HARTFORD, Conn. – The state Senate on Wednesday approved a bill that would make Connecticut the first state, absent court pressure, to recognize civil unions (search) between same-sex couples.
Senators voted 27-9 in favor of the legislation, which proponents say will likely clear the House of Representatives, possibly as early as next week. Republican Gov. M. Jodi Rell (search) has not taken a stand on the bill, but has said she supports the concept of civil unions.
"I believe that our most precious and important job is to make sure the rights of all our citizens are protected where they exist and expanded where they don't exist," said Democratic Sen. Mary Ann Handley, who is part of a group of legislators who plan to press for gay marriage in Connecticut.
The vote came a day after Kansas became the 18th state to pass a constitutional amendment banning gay marriage (search). Thirteen other states passed such prohibitions last year, while Alabama, South Dakota and Tennessee plan elections next year on constitutional bans.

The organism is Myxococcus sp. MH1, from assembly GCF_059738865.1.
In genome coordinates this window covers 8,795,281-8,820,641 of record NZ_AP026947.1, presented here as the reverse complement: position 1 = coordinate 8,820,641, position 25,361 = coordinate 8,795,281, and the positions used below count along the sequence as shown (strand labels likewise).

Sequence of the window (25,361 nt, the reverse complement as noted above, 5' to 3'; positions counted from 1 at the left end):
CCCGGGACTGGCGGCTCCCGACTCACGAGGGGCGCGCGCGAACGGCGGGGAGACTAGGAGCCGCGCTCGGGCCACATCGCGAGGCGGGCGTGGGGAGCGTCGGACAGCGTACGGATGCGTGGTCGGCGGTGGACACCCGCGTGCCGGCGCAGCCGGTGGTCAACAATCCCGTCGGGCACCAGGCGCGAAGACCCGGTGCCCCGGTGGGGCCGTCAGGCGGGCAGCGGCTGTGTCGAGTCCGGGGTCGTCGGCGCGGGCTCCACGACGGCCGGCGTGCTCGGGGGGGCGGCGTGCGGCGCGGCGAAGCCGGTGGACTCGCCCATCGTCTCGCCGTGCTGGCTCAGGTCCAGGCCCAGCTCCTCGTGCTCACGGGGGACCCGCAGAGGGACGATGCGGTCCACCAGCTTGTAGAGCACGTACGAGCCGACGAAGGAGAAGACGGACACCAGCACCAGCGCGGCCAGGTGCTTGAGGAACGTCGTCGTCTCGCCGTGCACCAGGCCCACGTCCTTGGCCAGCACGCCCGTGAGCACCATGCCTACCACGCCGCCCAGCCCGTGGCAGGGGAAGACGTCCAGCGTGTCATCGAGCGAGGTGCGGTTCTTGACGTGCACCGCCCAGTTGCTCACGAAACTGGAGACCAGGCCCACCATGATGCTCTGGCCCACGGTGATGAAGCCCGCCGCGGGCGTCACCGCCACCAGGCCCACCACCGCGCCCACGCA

Gay rights proponents originally hoped to pass a bill similar to the Massachusetts law that allows same-sex couples to marry. But legislative leaders determined there was more political support this session for Vermont-style civil unions, which extend the same rights and privileges of marriage, but without the marriage license.
According to the 2000 census, there are 7,400 same-sex couples in Connecticut.